It is a small volume, comprising 21 poems. It was published in London in 1913, a limited edition arranged by Ezra Pound (1885-1972).
The Tempers was William Carlos Williams’ (1883-1963) second volume of poetry. His first, simply entitled Poems, had been published four years earlier. It was Pound’s interest and championing of Williams and his poetry that set the “doctor from Rutherford” on a lifelong devotion to poetry.
Williams was raised in Rutherford, New Jersey, and attended the University of Pennsylvania. After receiving his medical degree, he returned to Rutherford, where he worked as a doctor the rest of his life.
The Tempers is a curious volume, both a product of its time and one with hints of what Williams would write later. Several of the poems seem strange to modern eyes – all those exclamation points! “Immortal” is an example.
Yes, there is one thing braver than all flowers;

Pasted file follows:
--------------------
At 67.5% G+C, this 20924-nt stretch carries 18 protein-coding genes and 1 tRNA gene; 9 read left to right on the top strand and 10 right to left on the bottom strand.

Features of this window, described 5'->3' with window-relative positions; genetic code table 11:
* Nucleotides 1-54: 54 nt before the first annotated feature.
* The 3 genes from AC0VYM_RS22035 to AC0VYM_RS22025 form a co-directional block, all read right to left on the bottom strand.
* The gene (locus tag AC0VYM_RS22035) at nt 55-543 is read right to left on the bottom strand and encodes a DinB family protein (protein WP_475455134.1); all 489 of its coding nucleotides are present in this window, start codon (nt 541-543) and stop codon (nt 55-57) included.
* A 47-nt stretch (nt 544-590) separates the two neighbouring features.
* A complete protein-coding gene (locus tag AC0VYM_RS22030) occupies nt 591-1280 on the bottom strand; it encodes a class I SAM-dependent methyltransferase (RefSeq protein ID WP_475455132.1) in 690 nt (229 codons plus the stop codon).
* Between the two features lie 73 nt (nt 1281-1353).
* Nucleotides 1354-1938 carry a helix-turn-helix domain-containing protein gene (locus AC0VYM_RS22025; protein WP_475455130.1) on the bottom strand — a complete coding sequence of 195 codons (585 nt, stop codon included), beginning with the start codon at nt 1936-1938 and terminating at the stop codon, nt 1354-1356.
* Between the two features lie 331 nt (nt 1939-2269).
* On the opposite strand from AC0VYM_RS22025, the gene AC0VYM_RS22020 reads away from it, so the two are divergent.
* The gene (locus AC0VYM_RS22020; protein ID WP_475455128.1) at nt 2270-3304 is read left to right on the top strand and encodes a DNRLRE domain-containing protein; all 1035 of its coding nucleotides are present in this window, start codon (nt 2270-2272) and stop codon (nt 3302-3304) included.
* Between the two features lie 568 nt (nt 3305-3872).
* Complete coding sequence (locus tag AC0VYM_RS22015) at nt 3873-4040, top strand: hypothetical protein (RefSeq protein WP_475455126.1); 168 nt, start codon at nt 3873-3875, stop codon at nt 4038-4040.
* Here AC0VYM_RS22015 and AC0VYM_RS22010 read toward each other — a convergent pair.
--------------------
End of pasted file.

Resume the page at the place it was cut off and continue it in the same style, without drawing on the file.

Richer than clear gems; wider than the sky;
Immortal and unchangeable; whose powers
Transcend reason, love and sanity!
And thou, beloved, art that godly thing!
Marvelous and terrible; in glance
An injured Juno roused against
And thy name, Lovely One, is Ignorance.
The poem contains romantic strains; it may contain echoes of Keats and perhaps Whitman (two of his favorite poets as a young man). And the surprise at the end – the poem turns into a hymn of praise for immortal ignorance.
And then there is this, “Ad Infinitum,” a signal of what is to come later. It is a lovely poem, a poem of love, perhaps unrequited and yet persistent in its doom.
Still I bring flowers
Although you fling them at my feet
Until none stays
That is not struck across with wounds:
Flowers and flowers
That you may break them utterly
As you have always done.
I still bring flowers, flowers,
Knowing how all
Are crumpled in your praise
And may not live
To speaker a lesser thing.
The ebook version of The Tempers is free on Amazon Kindle.
My review of Wendell Berry’s The Poetry of William Carlos Williams of Rutherford.
Photographs: Left, William Carlos Williams as a young man; right, Ezra Pound in 1913.